It’s a strange historical moment, and our traditional ways of marking special occasions have changed.
In less than a fortnight, it will be Mother’s Day, and many of us will be talking to our mums on the phone or on a screen, with the lucky ones perhaps having a socially distanced walk in a park, or eating cake on opposite sides of a backyard. But there’s one Mother’s Day tradition at least that I can follow … and that’s choosing a book each for my mum and nana, the two people who have been my rock-solid supports throughout my life.
When my first book was published (a memoir about parenting and autism), Mum flew to Melbourne for my book launch. When it was shortlisted for an award, she flew to Sydney with Nana, and booked the three of us a weekend at the Sofitel for the awards ceremony, where she was seated next to Annabel Crabb – which was, I think, her highlight of my whole publishing experience. (The breakfast at the Sofitel was among mine.) Though she politely read it, and proudly supported it, the book itself was not really her kind of thing.
“For your next book,” she has suggested, more than once, “why don’t you write something I’d like to read? Fiction. Or a mystery. Like Hannah Kent.”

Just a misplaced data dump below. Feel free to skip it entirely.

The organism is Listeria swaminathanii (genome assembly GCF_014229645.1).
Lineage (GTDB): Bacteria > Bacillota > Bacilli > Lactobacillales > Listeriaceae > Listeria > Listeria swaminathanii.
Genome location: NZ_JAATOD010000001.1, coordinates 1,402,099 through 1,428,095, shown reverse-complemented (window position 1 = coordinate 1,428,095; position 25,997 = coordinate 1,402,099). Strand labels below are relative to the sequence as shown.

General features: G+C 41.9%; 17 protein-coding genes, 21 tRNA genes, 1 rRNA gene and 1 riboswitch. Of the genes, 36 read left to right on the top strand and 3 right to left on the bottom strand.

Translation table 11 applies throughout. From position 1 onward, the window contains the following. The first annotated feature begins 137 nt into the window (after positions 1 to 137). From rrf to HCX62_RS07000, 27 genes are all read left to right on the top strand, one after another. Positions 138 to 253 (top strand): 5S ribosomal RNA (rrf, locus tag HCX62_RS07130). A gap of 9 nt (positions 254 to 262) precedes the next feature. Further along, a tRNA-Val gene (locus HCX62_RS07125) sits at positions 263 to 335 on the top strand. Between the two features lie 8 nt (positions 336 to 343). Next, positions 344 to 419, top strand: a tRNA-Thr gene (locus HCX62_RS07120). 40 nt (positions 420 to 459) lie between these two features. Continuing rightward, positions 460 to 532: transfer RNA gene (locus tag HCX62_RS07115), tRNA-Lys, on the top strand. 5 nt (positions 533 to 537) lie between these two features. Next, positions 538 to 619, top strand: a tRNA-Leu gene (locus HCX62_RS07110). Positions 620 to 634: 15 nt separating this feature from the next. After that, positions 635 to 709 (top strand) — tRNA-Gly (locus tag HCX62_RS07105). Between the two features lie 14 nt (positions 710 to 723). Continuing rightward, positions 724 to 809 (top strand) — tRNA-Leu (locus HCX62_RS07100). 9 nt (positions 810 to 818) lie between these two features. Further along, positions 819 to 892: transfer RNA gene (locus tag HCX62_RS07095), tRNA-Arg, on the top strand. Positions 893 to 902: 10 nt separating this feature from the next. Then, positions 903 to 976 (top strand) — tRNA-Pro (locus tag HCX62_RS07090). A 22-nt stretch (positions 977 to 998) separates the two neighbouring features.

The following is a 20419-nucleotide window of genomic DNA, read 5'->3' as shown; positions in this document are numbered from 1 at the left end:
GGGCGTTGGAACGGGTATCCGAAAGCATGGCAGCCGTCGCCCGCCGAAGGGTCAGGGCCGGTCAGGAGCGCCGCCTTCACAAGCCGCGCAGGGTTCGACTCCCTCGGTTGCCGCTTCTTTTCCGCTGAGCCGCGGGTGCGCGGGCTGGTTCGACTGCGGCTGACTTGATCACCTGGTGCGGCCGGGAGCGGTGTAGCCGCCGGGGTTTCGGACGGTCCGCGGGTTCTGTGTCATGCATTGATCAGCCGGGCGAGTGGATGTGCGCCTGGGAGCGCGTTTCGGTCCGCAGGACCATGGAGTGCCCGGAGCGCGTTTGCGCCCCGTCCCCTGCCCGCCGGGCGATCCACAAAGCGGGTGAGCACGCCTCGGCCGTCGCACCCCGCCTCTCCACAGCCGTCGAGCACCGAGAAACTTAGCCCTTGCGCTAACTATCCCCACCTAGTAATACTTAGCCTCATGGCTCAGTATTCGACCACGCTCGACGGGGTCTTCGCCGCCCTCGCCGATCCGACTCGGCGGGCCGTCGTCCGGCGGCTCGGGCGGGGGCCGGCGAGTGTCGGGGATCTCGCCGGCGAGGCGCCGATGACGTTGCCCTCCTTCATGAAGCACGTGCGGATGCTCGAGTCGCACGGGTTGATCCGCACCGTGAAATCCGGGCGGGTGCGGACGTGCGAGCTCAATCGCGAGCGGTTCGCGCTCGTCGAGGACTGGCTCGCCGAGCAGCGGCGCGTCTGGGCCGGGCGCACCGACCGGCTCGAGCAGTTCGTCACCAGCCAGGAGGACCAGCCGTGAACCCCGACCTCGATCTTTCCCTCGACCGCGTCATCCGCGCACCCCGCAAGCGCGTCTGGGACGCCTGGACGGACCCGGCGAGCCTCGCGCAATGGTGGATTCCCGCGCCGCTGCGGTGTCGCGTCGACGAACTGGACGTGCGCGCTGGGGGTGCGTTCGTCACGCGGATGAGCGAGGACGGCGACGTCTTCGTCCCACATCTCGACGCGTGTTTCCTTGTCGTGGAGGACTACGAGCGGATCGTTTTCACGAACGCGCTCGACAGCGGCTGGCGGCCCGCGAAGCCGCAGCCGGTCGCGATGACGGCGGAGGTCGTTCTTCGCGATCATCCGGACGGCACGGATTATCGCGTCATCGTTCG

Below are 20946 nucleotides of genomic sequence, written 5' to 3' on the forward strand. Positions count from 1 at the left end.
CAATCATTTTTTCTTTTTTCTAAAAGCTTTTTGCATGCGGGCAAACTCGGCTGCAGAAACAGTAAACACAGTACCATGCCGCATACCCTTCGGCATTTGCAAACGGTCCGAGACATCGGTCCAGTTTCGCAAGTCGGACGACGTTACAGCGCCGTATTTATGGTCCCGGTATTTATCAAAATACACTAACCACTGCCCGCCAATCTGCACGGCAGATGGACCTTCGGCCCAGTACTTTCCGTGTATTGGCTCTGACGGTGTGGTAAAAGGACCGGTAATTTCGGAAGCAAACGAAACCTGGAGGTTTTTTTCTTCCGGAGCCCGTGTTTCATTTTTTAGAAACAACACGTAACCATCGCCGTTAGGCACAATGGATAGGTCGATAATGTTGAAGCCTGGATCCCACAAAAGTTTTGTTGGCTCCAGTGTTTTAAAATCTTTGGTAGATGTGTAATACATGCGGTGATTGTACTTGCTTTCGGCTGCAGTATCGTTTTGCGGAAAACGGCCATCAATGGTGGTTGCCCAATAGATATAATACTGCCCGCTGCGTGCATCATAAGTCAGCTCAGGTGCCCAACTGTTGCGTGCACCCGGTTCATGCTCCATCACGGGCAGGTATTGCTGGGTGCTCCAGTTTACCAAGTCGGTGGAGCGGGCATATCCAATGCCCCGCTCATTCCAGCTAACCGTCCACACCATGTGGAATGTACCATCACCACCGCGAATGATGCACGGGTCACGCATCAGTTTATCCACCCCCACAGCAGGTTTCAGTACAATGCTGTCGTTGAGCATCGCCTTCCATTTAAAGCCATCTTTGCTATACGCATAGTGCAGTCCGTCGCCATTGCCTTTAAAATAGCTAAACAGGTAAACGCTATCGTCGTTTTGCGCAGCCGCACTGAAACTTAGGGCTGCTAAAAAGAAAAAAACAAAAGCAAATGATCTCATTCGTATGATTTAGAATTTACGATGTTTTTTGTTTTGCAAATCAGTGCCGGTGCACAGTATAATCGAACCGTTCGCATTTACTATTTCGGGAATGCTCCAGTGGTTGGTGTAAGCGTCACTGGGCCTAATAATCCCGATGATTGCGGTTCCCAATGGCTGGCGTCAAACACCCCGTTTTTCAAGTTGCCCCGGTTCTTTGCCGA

She’s especially keen for me to write a book that might be adapted for a film starring Judi Dench. “Something that would sell,” she suggests. “Wouldn’t you like to make some money?”
Mum actually has a pretty good nose for what people like to read. She especially likes historical fiction – which enables her to tell you the real story behind the book, over coffee later – and books with sewing or quilting or mathematics in them. Though she once bought a book because it had her surname in the title (The Dive from Clausen’s Pier).
My number-one pick for Mum this Mother’s day is Pip Williams’ The Dictionary of Lost Words (Affirm Press, $32.99), which I recommended for InDaily last fortnight. It has everything: a word-nerdy historical underpinning (the history of the Oxford English Dictionary), a picturesque English setting (Oxford), a topical contemporary slant on its historical thread (collecting women’s words and experiences in a time they weren’t officially recognised) and a wonderful cast of characters and relationships. And the author lives in Adelaide! (Just like Hannah Kent did.)
Another one that ticks many of Mum’s boxes is Inheritance of Secrets (HarperCollins, $32.99), a debut mystery set between the present and a family’s wartime past, by another Adelaide author, Sonya Bates. Juliet’s elderly grandparents are killed in their Adelaide home, and the only clue is her grandfather’s missing signet ring. Juliet only knew him as a loving grandfather, a German soldier who emigrated to Australia to start a new life. What was he hiding that could have led to his murder? While attempting to find out, Juliet uncovers some disturbing secrets from World War II that will endanger her life … and her sister Lily’s.